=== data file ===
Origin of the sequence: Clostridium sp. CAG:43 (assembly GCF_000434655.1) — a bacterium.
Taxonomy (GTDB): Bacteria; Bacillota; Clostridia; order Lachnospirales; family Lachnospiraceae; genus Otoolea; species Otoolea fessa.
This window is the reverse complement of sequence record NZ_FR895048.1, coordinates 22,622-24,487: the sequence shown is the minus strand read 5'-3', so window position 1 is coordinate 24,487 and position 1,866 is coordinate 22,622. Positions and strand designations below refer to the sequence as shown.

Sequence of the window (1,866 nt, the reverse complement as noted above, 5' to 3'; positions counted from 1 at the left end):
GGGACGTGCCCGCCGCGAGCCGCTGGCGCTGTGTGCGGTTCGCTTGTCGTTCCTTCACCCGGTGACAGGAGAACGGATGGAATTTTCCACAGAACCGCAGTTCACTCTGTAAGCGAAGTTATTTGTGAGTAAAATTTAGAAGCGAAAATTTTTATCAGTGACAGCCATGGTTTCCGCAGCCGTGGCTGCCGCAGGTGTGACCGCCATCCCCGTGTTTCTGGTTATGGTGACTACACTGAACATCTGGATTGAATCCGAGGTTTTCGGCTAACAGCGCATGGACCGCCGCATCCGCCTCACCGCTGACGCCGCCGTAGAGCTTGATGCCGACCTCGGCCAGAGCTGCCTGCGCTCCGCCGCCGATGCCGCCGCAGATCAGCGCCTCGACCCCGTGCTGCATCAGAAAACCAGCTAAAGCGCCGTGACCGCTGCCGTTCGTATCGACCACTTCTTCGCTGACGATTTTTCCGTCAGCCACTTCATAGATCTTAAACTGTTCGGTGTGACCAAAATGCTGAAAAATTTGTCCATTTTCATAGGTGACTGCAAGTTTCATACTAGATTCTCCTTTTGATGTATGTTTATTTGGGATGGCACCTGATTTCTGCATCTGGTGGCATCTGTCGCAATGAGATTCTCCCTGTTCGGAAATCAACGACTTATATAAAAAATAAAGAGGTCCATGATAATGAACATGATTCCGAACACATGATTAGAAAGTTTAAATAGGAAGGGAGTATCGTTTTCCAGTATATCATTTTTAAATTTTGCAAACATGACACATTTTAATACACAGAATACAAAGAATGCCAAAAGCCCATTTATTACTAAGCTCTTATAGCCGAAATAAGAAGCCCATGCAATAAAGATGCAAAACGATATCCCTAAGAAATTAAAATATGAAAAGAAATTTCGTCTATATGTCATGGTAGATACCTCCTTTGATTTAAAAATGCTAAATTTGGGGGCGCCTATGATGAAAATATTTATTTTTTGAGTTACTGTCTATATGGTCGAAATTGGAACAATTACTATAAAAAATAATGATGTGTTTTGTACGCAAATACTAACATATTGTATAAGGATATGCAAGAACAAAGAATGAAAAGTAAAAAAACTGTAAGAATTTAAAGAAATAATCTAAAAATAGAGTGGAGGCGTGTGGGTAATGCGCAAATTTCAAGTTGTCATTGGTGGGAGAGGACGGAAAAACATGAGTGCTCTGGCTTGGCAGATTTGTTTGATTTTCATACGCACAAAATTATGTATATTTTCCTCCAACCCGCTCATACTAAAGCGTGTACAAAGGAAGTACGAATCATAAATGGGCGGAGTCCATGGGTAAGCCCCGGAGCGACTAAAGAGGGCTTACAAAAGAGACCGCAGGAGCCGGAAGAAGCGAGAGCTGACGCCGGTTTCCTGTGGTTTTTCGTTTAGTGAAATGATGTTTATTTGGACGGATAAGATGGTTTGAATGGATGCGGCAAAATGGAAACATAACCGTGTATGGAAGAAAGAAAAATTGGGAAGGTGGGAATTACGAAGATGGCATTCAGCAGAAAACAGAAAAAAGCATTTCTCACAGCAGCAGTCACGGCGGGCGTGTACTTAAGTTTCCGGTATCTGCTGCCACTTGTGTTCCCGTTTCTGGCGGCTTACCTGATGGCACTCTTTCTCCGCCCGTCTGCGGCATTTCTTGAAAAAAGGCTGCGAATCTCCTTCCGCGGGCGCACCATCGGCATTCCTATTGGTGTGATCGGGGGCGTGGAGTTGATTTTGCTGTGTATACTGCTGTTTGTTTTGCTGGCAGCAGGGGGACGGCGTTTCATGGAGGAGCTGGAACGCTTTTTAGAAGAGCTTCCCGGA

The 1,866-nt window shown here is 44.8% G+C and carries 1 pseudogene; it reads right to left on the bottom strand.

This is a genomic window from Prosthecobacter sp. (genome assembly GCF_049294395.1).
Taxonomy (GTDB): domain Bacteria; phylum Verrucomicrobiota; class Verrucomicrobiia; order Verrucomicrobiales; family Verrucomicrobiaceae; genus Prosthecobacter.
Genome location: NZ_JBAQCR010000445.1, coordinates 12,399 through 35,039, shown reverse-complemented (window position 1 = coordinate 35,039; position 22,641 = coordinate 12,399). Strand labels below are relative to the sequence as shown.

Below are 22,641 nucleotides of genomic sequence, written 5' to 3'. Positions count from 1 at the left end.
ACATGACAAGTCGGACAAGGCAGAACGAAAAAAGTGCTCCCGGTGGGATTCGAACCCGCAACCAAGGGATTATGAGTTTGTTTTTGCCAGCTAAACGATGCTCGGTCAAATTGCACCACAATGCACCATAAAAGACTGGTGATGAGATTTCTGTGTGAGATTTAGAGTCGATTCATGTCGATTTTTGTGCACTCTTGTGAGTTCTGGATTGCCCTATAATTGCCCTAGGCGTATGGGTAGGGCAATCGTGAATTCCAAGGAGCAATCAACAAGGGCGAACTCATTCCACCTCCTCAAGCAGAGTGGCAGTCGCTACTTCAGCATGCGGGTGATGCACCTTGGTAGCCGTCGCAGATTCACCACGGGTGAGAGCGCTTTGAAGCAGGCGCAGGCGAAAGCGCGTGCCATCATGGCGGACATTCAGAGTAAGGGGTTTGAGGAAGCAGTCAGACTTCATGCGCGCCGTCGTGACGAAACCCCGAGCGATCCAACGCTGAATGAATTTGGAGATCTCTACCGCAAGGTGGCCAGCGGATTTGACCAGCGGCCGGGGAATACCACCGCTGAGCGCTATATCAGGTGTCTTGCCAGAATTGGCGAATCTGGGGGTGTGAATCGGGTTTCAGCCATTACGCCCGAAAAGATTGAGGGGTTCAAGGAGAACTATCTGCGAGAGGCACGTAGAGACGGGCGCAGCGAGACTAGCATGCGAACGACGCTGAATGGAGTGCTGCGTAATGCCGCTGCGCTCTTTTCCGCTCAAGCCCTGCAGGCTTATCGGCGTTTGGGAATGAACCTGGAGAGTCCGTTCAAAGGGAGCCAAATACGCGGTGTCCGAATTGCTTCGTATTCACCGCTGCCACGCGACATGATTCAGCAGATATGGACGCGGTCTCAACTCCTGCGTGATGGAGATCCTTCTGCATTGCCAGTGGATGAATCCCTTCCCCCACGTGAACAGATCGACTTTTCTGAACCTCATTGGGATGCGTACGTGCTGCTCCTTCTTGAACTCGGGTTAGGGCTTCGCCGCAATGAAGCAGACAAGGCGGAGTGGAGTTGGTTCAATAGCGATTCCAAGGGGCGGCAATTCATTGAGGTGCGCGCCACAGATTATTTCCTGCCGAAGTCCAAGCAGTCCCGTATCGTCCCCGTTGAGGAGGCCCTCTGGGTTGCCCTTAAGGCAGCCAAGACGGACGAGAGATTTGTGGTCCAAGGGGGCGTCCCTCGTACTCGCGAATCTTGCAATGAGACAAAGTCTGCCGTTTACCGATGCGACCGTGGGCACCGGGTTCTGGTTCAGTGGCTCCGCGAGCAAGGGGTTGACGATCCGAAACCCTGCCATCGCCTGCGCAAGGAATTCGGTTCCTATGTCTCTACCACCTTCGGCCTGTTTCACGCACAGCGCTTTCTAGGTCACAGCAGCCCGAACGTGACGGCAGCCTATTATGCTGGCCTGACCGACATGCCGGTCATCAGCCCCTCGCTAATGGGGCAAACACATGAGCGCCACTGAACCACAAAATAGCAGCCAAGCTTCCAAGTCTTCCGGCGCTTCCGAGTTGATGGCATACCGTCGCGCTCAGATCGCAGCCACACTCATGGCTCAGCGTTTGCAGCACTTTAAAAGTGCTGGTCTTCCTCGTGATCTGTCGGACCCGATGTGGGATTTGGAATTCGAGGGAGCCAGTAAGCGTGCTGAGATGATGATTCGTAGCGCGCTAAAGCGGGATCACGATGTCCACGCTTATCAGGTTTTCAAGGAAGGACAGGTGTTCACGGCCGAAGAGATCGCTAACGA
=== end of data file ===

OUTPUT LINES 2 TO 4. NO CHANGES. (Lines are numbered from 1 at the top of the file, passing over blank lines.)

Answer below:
Taxonomy (GTDB): Bacteria; Bacillota; Clostridia; order Lachnospirales; family Lachnospiraceae; genus Otoolea; species Otoolea fessa.
This window is the reverse complement of sequence record NZ_FR895048.1, coordinates 22,622-24,487: the sequence shown is the minus strand read 5'-3', so window position 1 is coordinate 24,487 and position 1,866 is coordinate 22,622. Positions and strand designations below refer to the sequence as shown.

Sequence of the window (1,866 nt, the reverse complement as noted above, 5' to 3'; positions counted from 1 at the left end):